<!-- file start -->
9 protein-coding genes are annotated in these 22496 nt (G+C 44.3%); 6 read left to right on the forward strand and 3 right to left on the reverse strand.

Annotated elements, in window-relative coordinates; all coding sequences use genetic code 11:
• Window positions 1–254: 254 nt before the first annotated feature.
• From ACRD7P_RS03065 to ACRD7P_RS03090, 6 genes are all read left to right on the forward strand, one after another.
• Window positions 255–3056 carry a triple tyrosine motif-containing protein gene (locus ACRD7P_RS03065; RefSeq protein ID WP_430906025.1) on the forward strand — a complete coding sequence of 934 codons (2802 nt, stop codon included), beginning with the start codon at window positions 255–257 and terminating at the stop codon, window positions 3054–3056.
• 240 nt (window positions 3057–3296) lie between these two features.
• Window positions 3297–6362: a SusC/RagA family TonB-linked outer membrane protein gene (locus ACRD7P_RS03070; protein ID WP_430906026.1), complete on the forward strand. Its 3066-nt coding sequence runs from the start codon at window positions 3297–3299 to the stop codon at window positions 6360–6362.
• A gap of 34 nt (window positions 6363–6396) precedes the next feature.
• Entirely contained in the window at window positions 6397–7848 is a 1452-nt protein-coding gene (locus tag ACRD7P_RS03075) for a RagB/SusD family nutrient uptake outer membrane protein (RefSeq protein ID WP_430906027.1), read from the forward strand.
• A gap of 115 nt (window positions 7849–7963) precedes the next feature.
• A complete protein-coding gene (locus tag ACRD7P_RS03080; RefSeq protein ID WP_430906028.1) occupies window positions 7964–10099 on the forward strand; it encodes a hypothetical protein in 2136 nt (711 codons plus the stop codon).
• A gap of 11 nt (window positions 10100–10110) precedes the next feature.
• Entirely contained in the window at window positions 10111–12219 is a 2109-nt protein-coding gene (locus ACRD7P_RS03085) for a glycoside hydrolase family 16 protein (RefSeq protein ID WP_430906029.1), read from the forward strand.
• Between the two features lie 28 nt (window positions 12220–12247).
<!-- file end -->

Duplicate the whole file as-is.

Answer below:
9 protein-coding genes are annotated in these 22496 nt (G+C 44.3%); 6 read left to right on the forward strand and 3 right to left on the reverse strand.

Annotated elements, in window-relative coordinates; all coding sequences use genetic code 11:
• Window positions 1–254: 254 nt before the first annotated feature.
• From ACRD7P_RS03065 to ACRD7P_RS03090, 6 genes are all read left to right on the forward strand, one after another.
• Window positions 255–3056 carry a triple tyrosine motif-containing protein gene (locus ACRD7P_RS03065; RefSeq protein ID WP_430906025.1) on the forward strand — a complete coding sequence of 934 codons (2802 nt, stop codon included), beginning with the start codon at window positions 255–257 and terminating at the stop codon, window positions 3054–3056.
• 240 nt (window positions 3057–3296) lie between these two features.
• Window positions 3297–6362: a SusC/RagA family TonB-linked outer membrane protein gene (locus ACRD7P_RS03070; protein ID WP_430906026.1), complete on the forward strand. Its 3066-nt coding sequence runs from the start codon at window positions 3297–3299 to the stop codon at window positions 6360–6362.
• A gap of 34 nt (window positions 6363–6396) precedes the next feature.
• Entirely contained in the window at window positions 6397–7848 is a 1452-nt protein-coding gene (locus tag ACRD7P_RS03075) for a RagB/SusD family nutrient uptake outer membrane protein (RefSeq protein ID WP_430906027.1), read from the forward strand.
• A gap of 115 nt (window positions 7849–7963) precedes the next feature.
• A complete protein-coding gene (locus tag ACRD7P_RS03080; RefSeq protein ID WP_430906028.1) occupies window positions 7964–10099 on the forward strand; it encodes a hypothetical protein in 2136 nt (711 codons plus the stop codon).
• A gap of 11 nt (window positions 10100–10110) precedes the next feature.
• Entirely contained in the window at window positions 10111–12219 is a 2109-nt protein-coding gene (locus ACRD7P_RS03085) for a glycoside hydrolase family 16 protein (RefSeq protein ID WP_430906029.1), read from the forward strand.
• Between the two features lie 28 nt (window positions 12220–12247).